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Backstreet to the Rescue!

The Backstreet Boys are getting booked. Comic-booked, that is.

The "Larger Than Life" boy band, already superstars for their poppy tunes, are about to become superheroes, thanks to comic god Stan Lee, the mastermind behind the likes of Spider-Man, the Hulk, the X-Men and Fantastic Four.

This time, the fantastic Backstreet five--Howie, AJ, Nick, Kevin and Brian--will don capes, super-charged weapons and show off their superpowers in an upcoming comic series published in print form and on the Web.

"I'm ecstatic to be involved with Stan Lee," says Nick Carter, who is cocreating the series with Lee and whose comic alter ego will boast amazing ninja powers. "A comic book is something I've always wanted to do and we've finally made it happen."

The series kicks off February 19 with comic books sold exclusively at Backstreet Boys concerts and online at

The plot of the comic series, according to Lee, involves aliens, babes and plenty of action. The setup: a spaceship crashes down during a BSB concert. Ever the heroes, the Boys rush to rescue "beautiful alien creature." The "curvaceous" visitor tells them they must protect Earth from an impending alien invasion. She gives them each an amulet that changes their DNA, empowering each Boy with superhuman skills--Nick becomes a fierce martial artist; Kevin gains incredible strength; Brian has amazing leaping ability; AJ turns into a weapons whiz; and Howie gets "mind-blowing" telepathic powers. (No word yet on whether BSB will use said powers to blow away their boy band rivals, 'N Sync.)

"We will use the comic book to introduce the superhero story to fans, so those fans not yet connected to the Internet can share in the excitement that is created by the animated Webisodes," says Lee. Adds Carter: "There are a lot of females in our audience. [Comics are] a really cool way to get guys involved."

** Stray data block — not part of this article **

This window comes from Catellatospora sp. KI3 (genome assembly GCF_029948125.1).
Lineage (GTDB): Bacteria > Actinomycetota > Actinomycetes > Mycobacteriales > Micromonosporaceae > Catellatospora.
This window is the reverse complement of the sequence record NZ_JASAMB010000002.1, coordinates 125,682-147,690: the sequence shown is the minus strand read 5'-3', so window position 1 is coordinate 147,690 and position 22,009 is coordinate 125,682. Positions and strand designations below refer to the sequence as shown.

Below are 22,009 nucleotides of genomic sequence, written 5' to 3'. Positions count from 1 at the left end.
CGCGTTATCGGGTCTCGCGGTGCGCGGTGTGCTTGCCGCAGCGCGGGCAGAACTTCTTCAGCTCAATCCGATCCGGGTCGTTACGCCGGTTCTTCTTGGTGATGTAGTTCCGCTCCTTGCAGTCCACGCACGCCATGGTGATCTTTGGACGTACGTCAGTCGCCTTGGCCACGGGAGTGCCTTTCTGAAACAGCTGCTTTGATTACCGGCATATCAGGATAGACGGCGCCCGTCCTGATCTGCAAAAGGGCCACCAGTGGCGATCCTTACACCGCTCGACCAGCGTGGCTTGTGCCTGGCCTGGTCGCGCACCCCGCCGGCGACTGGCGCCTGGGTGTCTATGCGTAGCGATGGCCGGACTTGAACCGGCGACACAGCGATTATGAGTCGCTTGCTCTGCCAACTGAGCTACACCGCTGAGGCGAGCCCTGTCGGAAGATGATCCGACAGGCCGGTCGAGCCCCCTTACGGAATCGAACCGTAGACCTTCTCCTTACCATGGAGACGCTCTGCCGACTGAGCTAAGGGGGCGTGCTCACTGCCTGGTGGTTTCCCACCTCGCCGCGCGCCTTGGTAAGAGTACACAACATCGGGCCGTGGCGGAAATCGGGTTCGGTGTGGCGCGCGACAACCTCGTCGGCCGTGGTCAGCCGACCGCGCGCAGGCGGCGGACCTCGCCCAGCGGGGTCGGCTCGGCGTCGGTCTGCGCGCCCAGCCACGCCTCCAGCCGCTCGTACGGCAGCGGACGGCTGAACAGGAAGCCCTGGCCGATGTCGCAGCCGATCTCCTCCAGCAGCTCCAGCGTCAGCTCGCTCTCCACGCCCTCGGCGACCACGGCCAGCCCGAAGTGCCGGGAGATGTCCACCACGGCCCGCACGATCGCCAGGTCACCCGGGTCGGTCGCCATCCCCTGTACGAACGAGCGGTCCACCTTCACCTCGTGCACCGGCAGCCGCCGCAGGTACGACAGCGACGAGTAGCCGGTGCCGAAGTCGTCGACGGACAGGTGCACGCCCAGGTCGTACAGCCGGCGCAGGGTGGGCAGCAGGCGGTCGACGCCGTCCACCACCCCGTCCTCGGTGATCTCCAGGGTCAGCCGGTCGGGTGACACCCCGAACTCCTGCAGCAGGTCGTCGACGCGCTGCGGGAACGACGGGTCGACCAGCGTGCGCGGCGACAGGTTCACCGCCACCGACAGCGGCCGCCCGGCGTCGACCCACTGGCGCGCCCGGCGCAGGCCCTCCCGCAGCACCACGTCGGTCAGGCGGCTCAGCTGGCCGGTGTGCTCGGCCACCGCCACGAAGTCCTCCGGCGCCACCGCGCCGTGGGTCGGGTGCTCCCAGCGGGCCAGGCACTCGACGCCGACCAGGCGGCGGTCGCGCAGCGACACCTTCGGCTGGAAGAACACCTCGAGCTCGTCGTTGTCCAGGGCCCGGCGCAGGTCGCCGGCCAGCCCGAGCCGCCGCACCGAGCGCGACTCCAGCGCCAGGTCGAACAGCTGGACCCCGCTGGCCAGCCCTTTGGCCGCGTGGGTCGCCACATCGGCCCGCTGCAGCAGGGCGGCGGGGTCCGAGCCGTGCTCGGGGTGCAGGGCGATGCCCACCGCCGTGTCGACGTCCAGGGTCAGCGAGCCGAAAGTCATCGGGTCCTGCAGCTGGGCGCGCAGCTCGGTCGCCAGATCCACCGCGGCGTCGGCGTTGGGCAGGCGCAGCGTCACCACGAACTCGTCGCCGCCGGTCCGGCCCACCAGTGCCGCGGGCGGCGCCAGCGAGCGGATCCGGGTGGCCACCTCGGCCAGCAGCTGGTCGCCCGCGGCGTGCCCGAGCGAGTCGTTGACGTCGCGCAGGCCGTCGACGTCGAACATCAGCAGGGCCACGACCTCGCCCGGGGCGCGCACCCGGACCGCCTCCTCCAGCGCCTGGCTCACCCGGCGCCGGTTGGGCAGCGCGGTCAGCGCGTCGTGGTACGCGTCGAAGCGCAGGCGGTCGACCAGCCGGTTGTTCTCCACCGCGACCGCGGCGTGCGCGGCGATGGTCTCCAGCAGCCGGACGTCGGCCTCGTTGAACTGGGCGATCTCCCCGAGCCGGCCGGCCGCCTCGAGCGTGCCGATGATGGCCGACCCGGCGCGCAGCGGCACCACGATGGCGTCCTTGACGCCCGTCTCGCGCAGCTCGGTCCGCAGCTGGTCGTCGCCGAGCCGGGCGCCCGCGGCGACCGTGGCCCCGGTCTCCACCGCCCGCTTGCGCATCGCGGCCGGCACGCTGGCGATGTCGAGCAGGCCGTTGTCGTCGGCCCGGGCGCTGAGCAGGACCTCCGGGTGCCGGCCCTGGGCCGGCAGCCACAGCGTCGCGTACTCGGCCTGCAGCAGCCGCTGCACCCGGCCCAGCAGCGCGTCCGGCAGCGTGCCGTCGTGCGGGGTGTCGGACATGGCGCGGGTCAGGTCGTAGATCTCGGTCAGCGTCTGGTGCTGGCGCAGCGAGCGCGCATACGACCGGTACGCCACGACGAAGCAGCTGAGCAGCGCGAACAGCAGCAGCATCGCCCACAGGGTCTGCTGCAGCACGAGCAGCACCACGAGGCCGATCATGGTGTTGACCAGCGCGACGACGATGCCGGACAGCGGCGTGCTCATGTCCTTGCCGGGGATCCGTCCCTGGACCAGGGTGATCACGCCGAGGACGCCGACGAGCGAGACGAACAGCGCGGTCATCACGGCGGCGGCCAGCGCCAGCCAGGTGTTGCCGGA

And comic experts think the Backstreet Boys' marketing power could be a boon to the entire industry. "I think any comic that comes out that has the potential for bringing in new people is a good thing," says Andy Helfer, an editor at DC Comics, one of the industry's biggest players, whose signature character Superman can be seen online in animated Webisodes at

Of course, making comic strips featuring celebs isn't really groundbreaking news. The grandfather of them all, says Helfer, is the original KISS comic that bowed in the late '70s. The story is that KISS went to the printer and dripped their own blood into the ink before the comc went to press. Hence the infamous tagline: "Printed with real KISS blood." Says Helfer of the monster rockers, "They are superheroes anyway."

Since then, DC Comics has had a Muhammad Ali and a Prince (before he was The Artist Formerly Known As) strip; Marvel made Alice Cooper a two-dimensional character; Todd McFarlane, Spawn's creator, has an updated KISS quarterly and a one-shot Ozzy Osbourne book; and Image Comics publishes a Wu-Tang Clan series.

But not all acts translate into comic hits. "A lot of [these kind of] comics only work if the act is at the top," Helfer says. "You need to be sure the band will still be at the top when the comic comes out."

And BSB certainly fit the profile. Arguably the biggest pop group on the planet, the Backstreet Boys' latest release, Millennium, has sold more than 30 million albums worldwide and has spent 36 weeks (and counting) on Billboard's Top 200 chart.

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